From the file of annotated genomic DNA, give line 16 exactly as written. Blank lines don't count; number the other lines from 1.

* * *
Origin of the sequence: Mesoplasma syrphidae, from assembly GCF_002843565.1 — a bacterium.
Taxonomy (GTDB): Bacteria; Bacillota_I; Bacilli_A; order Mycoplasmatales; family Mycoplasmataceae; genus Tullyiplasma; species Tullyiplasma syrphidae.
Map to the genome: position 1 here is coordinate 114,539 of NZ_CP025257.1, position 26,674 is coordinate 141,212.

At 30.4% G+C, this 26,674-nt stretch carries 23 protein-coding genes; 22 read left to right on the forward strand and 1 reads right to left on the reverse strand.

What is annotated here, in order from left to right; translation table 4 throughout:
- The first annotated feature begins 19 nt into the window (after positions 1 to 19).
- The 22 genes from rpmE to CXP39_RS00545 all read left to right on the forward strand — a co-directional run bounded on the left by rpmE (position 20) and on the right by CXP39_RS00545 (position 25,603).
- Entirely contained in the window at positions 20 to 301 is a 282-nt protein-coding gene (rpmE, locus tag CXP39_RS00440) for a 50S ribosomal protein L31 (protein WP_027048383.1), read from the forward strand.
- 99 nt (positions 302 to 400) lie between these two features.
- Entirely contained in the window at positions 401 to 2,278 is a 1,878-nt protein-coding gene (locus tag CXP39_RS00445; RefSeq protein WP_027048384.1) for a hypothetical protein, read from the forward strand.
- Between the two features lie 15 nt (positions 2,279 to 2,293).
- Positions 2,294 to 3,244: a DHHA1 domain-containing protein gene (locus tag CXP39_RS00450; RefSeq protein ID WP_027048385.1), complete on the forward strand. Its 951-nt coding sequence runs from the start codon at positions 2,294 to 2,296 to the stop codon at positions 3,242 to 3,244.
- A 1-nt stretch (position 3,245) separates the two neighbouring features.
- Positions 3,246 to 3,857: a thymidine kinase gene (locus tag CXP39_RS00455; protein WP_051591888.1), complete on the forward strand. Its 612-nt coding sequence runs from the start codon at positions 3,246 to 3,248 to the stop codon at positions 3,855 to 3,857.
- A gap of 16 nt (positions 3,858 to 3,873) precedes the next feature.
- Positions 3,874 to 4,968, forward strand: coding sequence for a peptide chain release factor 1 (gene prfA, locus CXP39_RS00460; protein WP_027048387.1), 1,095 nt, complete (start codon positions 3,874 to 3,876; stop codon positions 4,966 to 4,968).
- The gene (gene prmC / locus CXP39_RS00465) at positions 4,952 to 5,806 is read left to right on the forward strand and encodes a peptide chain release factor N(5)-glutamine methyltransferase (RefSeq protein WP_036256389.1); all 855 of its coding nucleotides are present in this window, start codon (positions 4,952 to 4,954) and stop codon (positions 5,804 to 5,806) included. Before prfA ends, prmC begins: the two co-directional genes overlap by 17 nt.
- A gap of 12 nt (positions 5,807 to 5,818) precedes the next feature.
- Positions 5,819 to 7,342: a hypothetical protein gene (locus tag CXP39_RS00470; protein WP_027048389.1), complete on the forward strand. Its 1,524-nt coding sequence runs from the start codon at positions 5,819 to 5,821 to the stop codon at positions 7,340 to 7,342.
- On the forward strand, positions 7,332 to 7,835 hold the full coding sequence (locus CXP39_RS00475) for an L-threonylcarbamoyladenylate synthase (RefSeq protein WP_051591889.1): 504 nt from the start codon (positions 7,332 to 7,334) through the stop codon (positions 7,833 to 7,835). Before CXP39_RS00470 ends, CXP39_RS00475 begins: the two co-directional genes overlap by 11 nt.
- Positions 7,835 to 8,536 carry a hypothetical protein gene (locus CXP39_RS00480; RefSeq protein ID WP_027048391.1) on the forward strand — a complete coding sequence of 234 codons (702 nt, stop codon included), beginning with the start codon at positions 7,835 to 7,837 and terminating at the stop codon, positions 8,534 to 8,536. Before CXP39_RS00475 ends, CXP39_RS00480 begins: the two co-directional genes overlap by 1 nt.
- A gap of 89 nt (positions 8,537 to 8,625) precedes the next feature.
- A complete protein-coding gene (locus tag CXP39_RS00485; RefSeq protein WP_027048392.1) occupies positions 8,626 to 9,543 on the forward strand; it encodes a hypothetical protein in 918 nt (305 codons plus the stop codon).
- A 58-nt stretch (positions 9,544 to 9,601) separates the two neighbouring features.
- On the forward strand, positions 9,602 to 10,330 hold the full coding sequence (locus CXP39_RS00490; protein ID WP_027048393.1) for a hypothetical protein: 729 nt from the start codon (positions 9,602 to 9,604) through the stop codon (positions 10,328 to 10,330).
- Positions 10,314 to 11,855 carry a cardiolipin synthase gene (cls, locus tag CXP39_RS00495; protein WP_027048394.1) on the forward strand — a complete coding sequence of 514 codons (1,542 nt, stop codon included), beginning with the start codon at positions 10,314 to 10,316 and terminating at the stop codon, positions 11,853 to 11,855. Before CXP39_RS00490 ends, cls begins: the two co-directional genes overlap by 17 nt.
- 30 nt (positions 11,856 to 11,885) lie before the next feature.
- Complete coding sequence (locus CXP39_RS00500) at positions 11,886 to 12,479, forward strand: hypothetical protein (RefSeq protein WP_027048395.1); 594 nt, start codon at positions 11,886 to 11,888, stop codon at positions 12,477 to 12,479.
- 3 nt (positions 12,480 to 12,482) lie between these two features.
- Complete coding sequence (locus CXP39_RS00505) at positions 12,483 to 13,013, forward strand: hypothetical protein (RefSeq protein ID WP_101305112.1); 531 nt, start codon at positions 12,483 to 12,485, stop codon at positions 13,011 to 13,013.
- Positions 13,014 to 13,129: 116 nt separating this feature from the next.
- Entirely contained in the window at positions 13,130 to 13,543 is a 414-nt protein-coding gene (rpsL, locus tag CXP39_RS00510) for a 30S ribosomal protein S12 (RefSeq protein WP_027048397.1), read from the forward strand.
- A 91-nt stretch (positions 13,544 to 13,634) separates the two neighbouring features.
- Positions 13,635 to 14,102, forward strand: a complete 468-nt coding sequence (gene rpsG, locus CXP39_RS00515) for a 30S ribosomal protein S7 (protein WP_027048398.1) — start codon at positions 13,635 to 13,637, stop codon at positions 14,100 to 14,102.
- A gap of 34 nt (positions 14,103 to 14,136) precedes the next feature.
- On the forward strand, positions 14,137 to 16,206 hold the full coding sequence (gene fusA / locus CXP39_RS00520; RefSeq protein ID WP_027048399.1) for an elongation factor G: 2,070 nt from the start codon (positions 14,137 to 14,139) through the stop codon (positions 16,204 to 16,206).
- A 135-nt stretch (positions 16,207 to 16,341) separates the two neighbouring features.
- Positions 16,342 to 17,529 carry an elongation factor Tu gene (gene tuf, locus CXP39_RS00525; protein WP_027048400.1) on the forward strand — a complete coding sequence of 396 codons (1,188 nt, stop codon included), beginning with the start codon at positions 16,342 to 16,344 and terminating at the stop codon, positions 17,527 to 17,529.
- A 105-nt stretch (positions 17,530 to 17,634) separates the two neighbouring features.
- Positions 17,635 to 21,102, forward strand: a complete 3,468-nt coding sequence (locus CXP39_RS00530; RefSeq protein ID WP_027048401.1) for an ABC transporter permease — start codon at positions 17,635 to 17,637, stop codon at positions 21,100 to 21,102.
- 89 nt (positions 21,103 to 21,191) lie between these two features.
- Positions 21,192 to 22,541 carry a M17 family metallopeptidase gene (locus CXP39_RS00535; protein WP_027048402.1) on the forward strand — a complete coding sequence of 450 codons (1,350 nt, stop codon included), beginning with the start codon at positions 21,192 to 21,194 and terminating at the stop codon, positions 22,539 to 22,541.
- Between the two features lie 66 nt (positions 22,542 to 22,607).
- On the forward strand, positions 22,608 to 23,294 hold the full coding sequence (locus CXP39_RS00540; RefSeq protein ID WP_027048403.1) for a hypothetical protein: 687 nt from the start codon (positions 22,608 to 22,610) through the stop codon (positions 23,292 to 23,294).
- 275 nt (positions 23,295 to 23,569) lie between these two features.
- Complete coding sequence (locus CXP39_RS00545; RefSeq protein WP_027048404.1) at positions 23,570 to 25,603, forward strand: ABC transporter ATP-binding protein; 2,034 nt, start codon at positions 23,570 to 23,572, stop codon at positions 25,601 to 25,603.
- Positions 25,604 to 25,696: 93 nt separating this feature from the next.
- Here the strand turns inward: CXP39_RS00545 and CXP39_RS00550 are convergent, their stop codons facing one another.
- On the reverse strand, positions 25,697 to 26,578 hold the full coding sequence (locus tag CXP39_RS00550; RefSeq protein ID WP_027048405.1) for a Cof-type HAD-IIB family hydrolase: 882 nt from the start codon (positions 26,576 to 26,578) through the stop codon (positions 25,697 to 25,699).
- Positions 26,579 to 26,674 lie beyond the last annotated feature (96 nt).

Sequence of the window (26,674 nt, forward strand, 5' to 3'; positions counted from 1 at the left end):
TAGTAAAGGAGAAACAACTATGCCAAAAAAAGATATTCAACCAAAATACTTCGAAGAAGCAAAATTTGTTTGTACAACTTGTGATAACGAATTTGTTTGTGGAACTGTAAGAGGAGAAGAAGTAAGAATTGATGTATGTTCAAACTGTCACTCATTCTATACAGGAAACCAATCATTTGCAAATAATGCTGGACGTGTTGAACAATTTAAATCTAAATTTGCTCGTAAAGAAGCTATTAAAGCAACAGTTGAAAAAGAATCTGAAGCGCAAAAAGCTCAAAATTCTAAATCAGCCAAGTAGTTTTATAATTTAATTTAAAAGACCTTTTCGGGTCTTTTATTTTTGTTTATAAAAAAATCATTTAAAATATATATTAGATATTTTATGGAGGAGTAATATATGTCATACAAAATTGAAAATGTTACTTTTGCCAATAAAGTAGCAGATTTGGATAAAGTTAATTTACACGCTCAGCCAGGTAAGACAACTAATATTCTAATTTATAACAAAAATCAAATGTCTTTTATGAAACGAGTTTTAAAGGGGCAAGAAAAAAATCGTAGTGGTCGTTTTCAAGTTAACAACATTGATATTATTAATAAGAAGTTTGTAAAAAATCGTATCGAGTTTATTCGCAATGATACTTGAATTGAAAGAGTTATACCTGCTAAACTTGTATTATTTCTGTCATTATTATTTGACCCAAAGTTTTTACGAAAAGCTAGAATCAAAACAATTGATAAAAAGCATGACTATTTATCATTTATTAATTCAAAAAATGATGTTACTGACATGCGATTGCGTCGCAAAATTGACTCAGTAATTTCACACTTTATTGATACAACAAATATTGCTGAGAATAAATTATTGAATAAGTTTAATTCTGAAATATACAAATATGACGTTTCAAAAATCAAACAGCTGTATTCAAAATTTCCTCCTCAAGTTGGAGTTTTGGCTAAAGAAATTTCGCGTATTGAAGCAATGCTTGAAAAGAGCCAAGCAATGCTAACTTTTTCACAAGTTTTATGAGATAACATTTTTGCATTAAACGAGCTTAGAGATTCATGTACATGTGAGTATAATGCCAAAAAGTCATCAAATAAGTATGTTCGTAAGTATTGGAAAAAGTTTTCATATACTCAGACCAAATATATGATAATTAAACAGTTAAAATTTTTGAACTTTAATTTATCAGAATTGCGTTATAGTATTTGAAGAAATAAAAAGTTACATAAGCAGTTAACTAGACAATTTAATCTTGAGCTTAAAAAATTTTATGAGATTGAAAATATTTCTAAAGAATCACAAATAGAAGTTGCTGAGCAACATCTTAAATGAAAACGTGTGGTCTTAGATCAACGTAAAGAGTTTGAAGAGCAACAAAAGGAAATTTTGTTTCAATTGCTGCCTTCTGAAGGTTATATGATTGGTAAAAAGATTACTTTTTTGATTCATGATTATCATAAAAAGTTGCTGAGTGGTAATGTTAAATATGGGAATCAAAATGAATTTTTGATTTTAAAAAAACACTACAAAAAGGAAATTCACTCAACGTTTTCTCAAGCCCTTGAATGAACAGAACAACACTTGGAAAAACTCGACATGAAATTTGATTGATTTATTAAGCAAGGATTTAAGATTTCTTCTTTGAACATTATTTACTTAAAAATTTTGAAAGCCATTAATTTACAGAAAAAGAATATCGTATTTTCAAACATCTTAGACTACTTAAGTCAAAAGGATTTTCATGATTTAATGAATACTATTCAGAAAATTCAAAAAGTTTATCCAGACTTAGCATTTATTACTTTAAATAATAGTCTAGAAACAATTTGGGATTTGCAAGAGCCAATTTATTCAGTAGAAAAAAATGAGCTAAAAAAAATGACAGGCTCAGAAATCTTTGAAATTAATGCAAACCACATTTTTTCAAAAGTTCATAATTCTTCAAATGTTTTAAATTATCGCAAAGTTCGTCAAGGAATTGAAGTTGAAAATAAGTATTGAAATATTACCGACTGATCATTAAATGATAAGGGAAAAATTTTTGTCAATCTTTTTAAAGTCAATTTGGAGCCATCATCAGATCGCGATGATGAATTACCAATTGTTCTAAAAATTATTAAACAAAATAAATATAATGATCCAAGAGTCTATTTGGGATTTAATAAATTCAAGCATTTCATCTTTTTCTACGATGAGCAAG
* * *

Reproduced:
- Positions 3,874 to 4,968, forward strand: coding sequence for a peptide chain release factor 1 (gene prfA, locus CXP39_RS00460; protein WP_027048387.1), 1,095 nt, complete (start codon positions 3,874 to 3,876; stop codon positions 4,966 to 4,968).